Skip to main content.

Remaking Health Care

This column explores how health reform is changing the ways in which we pay for and deliver health care in the U.S. It also highlights the ways in which our current system is falling short on measures of coverage, access and affordability. On any given week, that could mean a look at how Republican plans to repeal Obamacare could reshape the individual insurance market, how the safety net system is adapting to new financial pressures, or how the trend of doctors and hospitals merging into ever-larger entities is driving up costs. We also explore health care costs and whether the Affordable Care Act or its successor plans can live up to the promise to rein them in. Throughout, we keep watch on how the goals of health reform intersect with the shaping power of markets and human behavior. Contributors include veteran health journalist Trudy Lieberman and independent health journalist Kellie Schmitt, with occasional contributions from independent journalists such as Susan Abram and Sara Stewart.

Picture of Kellie  Schmitt

Leading journalists and a former Obamacare official offered predictions, discussed possible outcomes and shared story ideas for the much-anticipated Supreme Court decision on King v. Burwell at a Reporting on Health webinar this week.

Picture of Kellie  Schmitt

Health insurers will often limit the size of provider networks to control costs, frustrating patients who suddenly find their doctor is now out-of-network. But do such "narrow networks" mean poorer quality care and access? Not necessarily, says a recent study of California plans.

Picture of Kellie  Schmitt

Rampant consolidation among hospitals and doctors' practices was the theme of our Tuesday webinar with guests Paul B. Ginsburg of USC and Margot Sanger-Katz of The New York Times. Here's a recap of what they had to say on how the trend is shaping U.S. health care, and what might be done in response.

Picture of Kellie  Schmitt

The Affordable Care Act has expanded health care access to millions of Americans, but also placed new demands on the health care delivery system. Here are five key trends that are helping bring more effective care to more patients in a post-reform world.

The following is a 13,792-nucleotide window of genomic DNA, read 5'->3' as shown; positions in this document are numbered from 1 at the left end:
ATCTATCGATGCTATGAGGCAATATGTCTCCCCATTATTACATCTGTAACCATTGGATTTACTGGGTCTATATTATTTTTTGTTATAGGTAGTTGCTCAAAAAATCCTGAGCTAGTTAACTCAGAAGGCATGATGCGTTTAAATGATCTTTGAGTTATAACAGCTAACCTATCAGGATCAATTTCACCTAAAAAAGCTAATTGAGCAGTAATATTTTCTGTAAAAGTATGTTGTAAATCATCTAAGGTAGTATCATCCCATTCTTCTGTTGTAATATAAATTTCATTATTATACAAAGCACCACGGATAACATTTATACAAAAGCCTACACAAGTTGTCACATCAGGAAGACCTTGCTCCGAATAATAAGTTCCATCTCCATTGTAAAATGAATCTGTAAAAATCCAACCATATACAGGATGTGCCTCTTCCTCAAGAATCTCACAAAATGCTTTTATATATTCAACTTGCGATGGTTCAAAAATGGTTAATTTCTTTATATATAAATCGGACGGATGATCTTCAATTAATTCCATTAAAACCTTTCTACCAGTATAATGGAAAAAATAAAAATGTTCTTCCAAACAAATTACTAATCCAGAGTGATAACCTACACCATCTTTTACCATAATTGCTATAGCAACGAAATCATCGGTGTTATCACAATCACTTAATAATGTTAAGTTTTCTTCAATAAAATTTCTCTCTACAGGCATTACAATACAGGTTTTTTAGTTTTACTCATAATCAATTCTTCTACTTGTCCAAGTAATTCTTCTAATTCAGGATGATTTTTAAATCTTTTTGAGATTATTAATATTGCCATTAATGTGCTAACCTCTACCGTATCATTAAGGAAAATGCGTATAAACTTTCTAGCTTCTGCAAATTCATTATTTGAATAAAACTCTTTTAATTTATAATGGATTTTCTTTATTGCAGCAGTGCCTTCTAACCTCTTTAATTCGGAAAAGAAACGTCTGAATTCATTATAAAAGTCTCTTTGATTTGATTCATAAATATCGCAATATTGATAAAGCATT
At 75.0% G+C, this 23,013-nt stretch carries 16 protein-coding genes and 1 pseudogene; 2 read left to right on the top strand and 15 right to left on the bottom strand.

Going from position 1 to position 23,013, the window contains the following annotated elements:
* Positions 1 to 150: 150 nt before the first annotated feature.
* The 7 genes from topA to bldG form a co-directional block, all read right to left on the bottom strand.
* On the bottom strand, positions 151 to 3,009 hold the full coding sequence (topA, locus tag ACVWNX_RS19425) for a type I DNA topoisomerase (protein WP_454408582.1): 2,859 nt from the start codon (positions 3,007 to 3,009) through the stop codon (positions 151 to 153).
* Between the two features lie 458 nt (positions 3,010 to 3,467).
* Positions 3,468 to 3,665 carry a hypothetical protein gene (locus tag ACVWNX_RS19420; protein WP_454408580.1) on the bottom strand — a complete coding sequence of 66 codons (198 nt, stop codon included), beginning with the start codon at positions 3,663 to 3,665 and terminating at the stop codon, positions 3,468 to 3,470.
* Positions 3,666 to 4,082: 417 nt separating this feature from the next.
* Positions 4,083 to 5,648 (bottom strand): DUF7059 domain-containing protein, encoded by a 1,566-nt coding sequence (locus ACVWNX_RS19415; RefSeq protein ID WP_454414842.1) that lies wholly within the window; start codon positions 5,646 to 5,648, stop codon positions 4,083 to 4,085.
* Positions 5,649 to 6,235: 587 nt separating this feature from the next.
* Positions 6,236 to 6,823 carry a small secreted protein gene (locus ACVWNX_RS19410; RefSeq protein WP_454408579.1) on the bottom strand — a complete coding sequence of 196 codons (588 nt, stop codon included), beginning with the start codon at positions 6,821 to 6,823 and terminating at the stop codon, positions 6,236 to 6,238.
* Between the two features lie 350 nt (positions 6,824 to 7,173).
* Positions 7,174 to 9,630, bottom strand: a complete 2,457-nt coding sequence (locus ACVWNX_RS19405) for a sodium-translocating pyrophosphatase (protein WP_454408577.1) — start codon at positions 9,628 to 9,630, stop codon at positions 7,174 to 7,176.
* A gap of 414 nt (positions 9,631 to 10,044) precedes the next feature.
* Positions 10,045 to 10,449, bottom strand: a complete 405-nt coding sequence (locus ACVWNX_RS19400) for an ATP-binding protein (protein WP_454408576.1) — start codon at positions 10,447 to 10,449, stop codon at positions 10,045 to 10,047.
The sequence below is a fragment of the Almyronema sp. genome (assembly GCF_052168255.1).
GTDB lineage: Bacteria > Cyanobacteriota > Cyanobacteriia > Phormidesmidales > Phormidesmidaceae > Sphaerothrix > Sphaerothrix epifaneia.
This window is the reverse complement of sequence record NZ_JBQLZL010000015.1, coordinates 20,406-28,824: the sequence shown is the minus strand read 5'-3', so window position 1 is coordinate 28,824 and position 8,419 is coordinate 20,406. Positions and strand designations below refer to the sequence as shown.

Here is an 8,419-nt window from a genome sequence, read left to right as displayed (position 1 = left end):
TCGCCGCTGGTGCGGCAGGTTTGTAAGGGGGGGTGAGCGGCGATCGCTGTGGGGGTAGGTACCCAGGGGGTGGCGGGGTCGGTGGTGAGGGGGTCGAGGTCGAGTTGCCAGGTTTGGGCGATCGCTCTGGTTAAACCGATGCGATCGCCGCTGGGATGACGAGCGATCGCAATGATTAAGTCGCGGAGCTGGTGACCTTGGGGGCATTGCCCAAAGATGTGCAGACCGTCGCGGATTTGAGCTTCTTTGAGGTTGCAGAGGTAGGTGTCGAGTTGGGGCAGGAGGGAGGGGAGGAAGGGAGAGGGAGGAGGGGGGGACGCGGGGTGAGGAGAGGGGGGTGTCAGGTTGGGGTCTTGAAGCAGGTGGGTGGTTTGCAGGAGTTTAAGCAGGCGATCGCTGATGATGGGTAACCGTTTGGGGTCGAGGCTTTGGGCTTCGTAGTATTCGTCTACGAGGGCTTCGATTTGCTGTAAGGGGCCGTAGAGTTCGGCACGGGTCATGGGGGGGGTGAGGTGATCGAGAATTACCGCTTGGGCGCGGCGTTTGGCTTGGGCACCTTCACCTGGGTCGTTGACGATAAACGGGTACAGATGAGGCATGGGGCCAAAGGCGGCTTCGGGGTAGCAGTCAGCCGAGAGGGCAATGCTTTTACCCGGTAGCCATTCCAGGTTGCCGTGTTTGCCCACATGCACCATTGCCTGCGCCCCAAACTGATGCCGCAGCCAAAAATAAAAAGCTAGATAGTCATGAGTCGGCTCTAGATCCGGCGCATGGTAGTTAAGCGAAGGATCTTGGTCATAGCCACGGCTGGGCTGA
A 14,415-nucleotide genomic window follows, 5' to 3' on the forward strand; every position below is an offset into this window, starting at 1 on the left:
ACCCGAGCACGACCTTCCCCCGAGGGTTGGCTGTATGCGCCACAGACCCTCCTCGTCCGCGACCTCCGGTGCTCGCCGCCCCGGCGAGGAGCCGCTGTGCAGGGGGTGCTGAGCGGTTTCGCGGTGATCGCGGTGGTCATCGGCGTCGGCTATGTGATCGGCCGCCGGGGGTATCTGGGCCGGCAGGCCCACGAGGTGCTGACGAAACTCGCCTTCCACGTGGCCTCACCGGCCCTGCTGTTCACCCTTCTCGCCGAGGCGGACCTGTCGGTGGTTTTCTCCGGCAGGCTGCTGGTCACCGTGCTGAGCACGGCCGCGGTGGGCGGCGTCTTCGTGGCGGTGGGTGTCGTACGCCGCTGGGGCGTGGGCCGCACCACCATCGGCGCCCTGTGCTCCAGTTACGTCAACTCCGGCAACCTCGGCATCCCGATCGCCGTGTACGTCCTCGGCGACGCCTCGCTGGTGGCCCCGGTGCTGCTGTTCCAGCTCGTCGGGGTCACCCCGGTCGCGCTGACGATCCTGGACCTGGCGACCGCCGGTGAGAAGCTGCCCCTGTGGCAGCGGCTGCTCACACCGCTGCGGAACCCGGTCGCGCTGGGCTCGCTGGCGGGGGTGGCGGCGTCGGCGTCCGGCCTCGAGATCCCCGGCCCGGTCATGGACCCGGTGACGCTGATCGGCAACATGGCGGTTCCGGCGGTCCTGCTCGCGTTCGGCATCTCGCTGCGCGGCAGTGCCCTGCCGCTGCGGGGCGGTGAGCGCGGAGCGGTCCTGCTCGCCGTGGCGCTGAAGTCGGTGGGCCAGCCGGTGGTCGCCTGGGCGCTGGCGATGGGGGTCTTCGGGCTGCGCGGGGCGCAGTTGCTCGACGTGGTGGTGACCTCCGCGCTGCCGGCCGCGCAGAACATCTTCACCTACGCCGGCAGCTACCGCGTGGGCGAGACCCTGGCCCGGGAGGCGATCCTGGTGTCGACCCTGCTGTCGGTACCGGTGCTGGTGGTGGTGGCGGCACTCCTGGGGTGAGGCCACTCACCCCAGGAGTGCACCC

Picture of Judy  Silber

Recent data and survey results suggest that health reform's promise of getting people out of the ER and into less costly care settings hasn't come to pass yet. There's a growing realization that it's going to take more than health insurance to change patients' longterm habits.

Picture of Kellie  Schmitt

California leads the nation when it comes to fostering the health of undocumented immigrants, according to a recent report. Meanwhile, state legislators are considering legislation that would expand coverage to undocumented residents.

Picture of Laura Ungar

Even as the ACA transforms the nation’s health care system, its future remains uncertain. But no matter what happens, the law and its impact will remain a central subject for health care journalists for years to come, as AHCJ 2015 panelists Sarah Kliff and Julie Appleby explained.

Picture of Judy  Silber

The high-deductible health plans sold under the "bronze" banner may look lousy at first glance. But while they may not be ideal coverage, they're far better than the high deductible plans sold before Obamacare. And they can supply a critical lifeline when misfortune strikes.

Picture of Kellie  Schmitt

A recent report found big differences in how counties are handling California’s estimated 3 million uninsured. Some county safety net programs are serving very few residents, raising questions of whether such counties are adequately adapting to meet the needs of the remaining uninsured.

Picture of Judy  Silber

A new survey based on text messages finds that most Californians with health insurance are satisfied with their coverage and ability to get appointments. But the survey also found the coverage sign-up process poses big hurdles for the majority of uninsured respondents.

Pages

CONNECT WITH THE COMMUNITY

Follow Us

Facebook


Twitter

CHJ Icon
ReportingHealth